When the second set starts off with Samson And Delilah and Ship Of Fools it sounds like everyone is loose and having fun, but you could be forgiven at this point for wondering if they're really going anywhere on this night. And then this happens: Estimated Prophet > The Other One > Eyes Of The World > Rhythm Devils > Space > Wharf Rat > Franklin's Tower > Sugar Magnolia!

Garcia provides plenty of killer leads in Prophet, and for the last couple of minutes, as he explores some nebulous other universe, you can hear Lesh and Weir trading ideas on where to head to next before Lesh's bass lets out some thunderous rumbles and they dive into The Other One. Eyes provides some more stellar jamming before Hart and Kreutzmann take control for one of those Drums segments that show off the difference between being mere drummers and true master percussionists. The set closing triplet eventually brings everyone back around to solid ground, but they aren't done with the crowd just yet...

In a rare move, they pull out all the stops for a triple encore that takes off with a spaced-out Terrapin Station and tears straight into One More Saturday Night before leaving everyone elated with a romping version of Warren Zevon's Werewolves Of London

The set pictured above comes from the Complete Recordings box set of this tour, but this show is also available on its own as well. Below is a link to the soundboard recording available at Archive.org. If you've never heard this show before, do yourself a favor and check this one out ASAP.

Archive Soundboard - 7/8/78



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avatar Re: The Good Ol' Grateful Dead
April 26, 2017 07:30AM
Bob Weir - Blue Mountain
Columbia Legacy, 2016




Bob Weir's 2016 album was his first solo effort in over ten years, and his first of entirely original material in more than three decades. It was worth the wait. Made up of twelve of those great "cowboy songs" that he perfected early on in the Dead's career, this album is just amazingly good from one end to the other. Don't approach this one expecting long psychedelic jams. This is country music in its purest form. If Nashville were putting out albums like this instead of the typical redneck pop they regularly vomit onto the airwaves, they wouldn't be the subject of as much venomous derision as they currently are.

'Nuff said. Give this one a listen.











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avatar Re: The Good Ol' Grateful Dead
May 01, 2017 08:18AM
Grateful Dead - Sunshine Daydream: Veneta, Oregon August 27, 1972
Rhino Records, 2013




A legendary show the Dead put on as a benefit for Ken Kesey's dairy farm in nearby Springfield. Billed as "The Final Acid Test", there was definitely some chemical mischief going on this day.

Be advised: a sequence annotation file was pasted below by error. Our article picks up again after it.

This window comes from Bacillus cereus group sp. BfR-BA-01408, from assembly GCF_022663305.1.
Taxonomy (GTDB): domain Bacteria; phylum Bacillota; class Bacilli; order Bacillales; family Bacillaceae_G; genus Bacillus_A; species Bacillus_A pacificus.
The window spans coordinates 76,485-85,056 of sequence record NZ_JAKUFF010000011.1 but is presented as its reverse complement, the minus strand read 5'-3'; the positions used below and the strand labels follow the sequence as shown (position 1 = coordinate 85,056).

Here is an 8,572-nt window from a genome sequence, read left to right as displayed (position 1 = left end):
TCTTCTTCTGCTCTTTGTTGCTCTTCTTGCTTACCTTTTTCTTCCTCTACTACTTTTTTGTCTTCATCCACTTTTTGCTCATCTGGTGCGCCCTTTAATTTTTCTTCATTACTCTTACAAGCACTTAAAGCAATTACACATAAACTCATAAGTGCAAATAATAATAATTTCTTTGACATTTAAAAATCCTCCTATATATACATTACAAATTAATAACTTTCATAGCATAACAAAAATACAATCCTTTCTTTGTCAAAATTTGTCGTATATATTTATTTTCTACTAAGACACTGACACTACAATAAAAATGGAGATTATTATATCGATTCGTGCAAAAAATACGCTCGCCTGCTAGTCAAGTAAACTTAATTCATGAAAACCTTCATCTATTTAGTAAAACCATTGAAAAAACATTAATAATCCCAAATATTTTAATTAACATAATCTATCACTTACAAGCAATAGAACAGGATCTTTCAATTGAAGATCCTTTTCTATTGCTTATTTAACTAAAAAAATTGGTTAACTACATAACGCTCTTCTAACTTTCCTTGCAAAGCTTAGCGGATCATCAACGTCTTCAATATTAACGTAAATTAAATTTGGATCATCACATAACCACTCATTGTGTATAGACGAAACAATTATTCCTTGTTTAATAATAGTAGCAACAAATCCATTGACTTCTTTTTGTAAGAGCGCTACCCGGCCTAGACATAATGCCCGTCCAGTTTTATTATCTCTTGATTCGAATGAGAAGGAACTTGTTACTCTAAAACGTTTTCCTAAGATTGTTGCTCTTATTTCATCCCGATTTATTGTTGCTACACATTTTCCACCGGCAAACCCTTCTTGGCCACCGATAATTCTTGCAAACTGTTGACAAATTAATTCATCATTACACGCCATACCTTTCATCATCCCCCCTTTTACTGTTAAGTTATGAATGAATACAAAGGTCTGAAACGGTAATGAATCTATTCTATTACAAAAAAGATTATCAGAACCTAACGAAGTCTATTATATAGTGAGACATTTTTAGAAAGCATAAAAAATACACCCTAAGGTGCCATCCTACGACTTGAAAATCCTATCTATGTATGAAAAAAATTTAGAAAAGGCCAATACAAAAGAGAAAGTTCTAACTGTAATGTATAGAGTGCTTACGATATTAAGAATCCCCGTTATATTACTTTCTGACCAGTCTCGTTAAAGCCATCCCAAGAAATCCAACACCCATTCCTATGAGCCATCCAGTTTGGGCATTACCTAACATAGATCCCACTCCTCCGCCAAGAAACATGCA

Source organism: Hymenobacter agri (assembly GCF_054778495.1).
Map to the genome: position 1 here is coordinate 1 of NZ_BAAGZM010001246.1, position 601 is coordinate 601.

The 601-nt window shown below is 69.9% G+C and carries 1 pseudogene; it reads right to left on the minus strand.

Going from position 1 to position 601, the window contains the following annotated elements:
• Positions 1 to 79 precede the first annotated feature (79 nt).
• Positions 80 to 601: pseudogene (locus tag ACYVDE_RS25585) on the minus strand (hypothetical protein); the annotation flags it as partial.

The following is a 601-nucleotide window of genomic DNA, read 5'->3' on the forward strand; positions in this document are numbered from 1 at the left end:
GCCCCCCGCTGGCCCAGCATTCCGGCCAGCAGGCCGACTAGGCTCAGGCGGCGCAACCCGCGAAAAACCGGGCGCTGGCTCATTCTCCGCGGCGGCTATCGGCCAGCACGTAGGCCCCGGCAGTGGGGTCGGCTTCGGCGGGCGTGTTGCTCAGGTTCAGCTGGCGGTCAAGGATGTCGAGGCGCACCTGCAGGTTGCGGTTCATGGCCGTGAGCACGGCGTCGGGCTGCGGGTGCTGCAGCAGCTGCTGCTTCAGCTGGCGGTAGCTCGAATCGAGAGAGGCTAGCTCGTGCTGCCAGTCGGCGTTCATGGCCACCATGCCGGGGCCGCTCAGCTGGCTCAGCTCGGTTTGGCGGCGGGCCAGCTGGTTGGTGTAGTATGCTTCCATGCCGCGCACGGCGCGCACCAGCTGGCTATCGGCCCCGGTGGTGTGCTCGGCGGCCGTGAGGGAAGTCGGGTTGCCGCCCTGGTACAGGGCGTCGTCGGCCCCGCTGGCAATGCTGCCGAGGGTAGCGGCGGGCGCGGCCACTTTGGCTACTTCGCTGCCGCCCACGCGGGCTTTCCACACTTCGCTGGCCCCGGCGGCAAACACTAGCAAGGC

Temperatures soared to over 100 degrees as more than 20,000 fans gathered at the Old Renaissance Faire Grounds to see the Dead and opening act New Riders Of The Purple Sage (the Riders' set was also released as a separate album). Despite a shortage of water combined with the blazing heat that made it hard to keep their instruments in tune, the Dead played three long sets and ended up putting on a phenomenal show that is still talked about in tones of awed reverence 45 years later.

After a first set that included fantastic runs through Sugaree, Black-Throated Wind, and a psyched out China Cat Sunflower > I Know You Rider among other gems, the Dead took a break to recover from the blistering sun before returning to the stage with one the all-time great versions of Playing In The Band they ever performed. Clocking in at almost 20 minutes, it takes off into a killer jam where the whole band seems to decide to see how far they can stretch the structure of the song before the eventually return to finish it off. There's also a great jamming version of Bird Song that happens here leading into a set-closing Greatest Story Ever Told.

The third and final set of the day begins as the sun is slowly setting. They lay out a truly epic Dark Star that stretches over half an hour in length. If there were an audible definition of the word "psychedelic", this would be it. By the end, there is howling feedback, Lesh's bass rumbling like a solar storm and Garcia gone so far out to the fringes of reality that it seems there may be no way back. Just when all seems lost however, they swing in unison straight into Marty Robbins' El Paso and bring the world back into focus. They run through a jamming cover of Merle Haggard's Sing Me Back Home before closing out the festivities with a nice trio consisting of Sugar Magnolia, Casey Jones, and ending with One More Saturday Night.

This had long been one of the most requested releases from the band's legendary vault of live recordings. The Dead worked patiently for decades to secure the rights to the accompanying film Sunshine Daydream that was shot at this show and is included on the DVD in this set. It was worth it. While the film doesn't contain the entire concert, it is a great document of the gig, and includes some trippy animated sequences and some nice visual nods to the late Neal Cassady. There's a link to the full movie below on YouTube. Be forewarned, however, this is definitely NSFW as it contains copious amounts of nudity.